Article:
Fixing and adjusting leads me to the second step of pursuing synergy, which is trying out solutions. I think about Sudnow’s idea that good notes are everywhere at hand as I look at the numerous effects Sends channels I’ve set up for the piece. For example, there’s one channel with a reverb on it. The reverb is there to provide a sense of space to some of the track’s melodic parts, creating a space in which they can float around. A delay effect on another Send does something similar, creating a space in which a sound can bounce and bobble. These and other (conventional) effects are my good notes right beneath the fingers, and there’s no rulebook as to how they should be used. Moderation is good, but so are moments are extremeness. So: I wouldn’t normally have reverb on say, a drum sound, because drum sounds have hard attacks that trigger resonant craziness in the reverb which then covers the percussion. But once in a while a single drum hit put through the reverb can sound interesting, even necessary. I discovered this by accident, when I brought up the level of what I thought was another effect and then realized that the reverb was interesting. Another example of trying trying out solutions is EQ. Normally EQ is a corrective tool used to fix imbalances in the mix (often in subtractive, rather than additive ways). But it can be used to do other things. I’ve used it to remove resonance from an instrument so that a bass line say, becomes ghostly without any weight to it. In sum, the lessons in noticing and trying things out in music production are endless, but they pivot on the fact that when you pay attention you have everything you need everywhere at hand.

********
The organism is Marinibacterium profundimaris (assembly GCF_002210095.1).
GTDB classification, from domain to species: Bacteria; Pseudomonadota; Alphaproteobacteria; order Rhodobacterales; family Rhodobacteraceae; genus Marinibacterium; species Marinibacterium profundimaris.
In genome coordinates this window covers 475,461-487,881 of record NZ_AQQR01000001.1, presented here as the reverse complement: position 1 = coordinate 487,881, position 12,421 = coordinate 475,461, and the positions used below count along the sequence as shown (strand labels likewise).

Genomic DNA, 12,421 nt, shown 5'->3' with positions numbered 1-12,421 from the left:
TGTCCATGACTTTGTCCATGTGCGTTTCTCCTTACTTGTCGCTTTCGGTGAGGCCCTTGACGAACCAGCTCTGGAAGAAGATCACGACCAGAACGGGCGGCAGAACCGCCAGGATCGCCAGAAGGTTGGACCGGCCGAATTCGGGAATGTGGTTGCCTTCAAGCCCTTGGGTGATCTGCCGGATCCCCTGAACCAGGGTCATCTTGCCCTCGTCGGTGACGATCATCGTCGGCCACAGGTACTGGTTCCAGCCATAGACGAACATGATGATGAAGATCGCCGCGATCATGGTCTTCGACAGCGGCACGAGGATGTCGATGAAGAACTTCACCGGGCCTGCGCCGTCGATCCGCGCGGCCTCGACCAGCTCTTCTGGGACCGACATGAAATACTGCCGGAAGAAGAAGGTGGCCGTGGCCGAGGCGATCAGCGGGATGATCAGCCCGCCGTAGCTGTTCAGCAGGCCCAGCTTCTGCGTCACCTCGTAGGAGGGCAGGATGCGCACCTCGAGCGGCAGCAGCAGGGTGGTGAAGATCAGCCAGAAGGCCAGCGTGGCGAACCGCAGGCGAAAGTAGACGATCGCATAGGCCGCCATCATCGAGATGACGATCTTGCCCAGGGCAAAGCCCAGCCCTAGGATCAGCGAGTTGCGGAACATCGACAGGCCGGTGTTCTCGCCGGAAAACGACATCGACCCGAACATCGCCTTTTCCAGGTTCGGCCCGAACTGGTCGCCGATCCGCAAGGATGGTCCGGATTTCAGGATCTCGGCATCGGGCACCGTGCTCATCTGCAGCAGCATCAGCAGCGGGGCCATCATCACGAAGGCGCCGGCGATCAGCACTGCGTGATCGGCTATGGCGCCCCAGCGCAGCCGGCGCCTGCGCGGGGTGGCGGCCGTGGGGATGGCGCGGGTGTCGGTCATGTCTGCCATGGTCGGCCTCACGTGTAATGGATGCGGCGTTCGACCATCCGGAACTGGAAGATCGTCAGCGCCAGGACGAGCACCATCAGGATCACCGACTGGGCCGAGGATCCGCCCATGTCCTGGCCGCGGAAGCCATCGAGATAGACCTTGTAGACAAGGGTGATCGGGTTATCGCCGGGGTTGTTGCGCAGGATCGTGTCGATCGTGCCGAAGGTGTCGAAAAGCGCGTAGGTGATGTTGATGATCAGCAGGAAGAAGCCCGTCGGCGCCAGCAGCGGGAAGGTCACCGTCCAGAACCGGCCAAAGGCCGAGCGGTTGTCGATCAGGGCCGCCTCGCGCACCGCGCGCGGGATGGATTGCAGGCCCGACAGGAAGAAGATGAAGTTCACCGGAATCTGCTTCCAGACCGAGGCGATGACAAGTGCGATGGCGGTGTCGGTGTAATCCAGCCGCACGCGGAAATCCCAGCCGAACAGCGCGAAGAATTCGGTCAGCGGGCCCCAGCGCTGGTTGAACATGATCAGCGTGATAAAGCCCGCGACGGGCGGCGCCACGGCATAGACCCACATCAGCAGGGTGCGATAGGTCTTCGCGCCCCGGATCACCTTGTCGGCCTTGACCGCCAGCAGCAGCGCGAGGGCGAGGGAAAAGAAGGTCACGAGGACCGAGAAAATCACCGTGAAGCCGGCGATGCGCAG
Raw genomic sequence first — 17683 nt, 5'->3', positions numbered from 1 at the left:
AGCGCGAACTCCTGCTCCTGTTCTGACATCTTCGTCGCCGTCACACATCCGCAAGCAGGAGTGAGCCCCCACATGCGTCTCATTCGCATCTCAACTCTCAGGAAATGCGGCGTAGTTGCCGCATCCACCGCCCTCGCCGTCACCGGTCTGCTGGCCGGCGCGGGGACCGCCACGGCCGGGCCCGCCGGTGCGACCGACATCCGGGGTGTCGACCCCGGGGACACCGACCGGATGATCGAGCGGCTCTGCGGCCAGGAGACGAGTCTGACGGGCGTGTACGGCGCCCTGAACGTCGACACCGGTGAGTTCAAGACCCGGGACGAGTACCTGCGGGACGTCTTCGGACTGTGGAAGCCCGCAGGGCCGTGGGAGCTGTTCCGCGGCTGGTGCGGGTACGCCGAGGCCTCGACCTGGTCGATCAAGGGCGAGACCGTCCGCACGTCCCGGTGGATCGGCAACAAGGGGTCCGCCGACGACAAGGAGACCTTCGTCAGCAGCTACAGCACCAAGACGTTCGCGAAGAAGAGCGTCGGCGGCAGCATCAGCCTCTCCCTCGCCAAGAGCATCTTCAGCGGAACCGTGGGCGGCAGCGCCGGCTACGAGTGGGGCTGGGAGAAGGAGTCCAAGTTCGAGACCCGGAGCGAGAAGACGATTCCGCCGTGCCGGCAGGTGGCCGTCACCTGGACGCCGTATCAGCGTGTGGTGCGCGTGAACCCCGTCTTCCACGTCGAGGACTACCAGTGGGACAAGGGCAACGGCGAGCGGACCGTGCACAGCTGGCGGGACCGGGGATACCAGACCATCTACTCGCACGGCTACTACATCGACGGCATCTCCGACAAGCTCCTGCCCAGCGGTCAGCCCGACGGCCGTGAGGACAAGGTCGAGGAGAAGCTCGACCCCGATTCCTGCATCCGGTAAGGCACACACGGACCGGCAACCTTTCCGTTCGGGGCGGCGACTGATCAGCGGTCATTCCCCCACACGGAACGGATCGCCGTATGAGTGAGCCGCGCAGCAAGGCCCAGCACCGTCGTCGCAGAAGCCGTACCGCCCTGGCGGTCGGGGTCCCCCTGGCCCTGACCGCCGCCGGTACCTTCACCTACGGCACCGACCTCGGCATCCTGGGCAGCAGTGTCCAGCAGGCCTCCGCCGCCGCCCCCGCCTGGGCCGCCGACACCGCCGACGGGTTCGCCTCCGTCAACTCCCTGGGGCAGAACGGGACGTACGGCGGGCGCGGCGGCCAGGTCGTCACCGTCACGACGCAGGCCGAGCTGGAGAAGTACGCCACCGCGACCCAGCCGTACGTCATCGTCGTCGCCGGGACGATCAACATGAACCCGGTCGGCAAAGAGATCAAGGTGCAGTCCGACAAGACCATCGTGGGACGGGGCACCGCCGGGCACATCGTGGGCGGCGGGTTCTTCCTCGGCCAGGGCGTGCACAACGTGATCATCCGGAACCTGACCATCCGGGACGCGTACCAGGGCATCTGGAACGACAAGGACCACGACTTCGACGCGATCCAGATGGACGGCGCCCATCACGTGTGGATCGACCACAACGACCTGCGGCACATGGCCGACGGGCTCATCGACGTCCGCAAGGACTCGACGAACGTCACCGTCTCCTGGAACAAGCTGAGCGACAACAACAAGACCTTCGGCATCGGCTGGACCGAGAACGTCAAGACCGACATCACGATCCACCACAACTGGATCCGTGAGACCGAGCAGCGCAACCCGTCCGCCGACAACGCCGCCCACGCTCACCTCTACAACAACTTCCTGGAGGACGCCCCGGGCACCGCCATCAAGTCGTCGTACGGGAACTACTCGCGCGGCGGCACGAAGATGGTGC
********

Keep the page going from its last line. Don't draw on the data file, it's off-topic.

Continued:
Less And More Music Production Heuristics


Less predictable.
More unusual.

Less smooth.
More textured.

Less even.
More jagged.

Less new.
More weathered.*

Less obvious.
More nuanced.

Less automated.
More considered.

Less quantized.
More error.

Less looped.
More change over time.

Less rushed.
More taking its time.

Less prefab.
More customized.

Less trying to impress.
More trying to explore.

Less boring.
More interesting.

Less doing it the right way.
More doing it every and any way.

Less relating to what you’ve already done.
More imagining what you might do yet.

Less hoping it will soon be finished.
More fixing what is not yet right. 

Less you.
More the echoes of your doing.

 (*Optional reading: Leonard Koren, Wabi-Sabi.)

Notes On Less Is More 


“…Who strive—you don’t know how the others strive
To paint a little thing like that you smeared
Carelessly passing with your robes afloat,—
Yet do much less, so much less, Someone says,
(I know his name, no matter) – so much less!
Well, less is more, Lucrezia. I am judged…”

– Robert Browning, “Andrea del Sarto” (“The Faultless Painter”) (1855)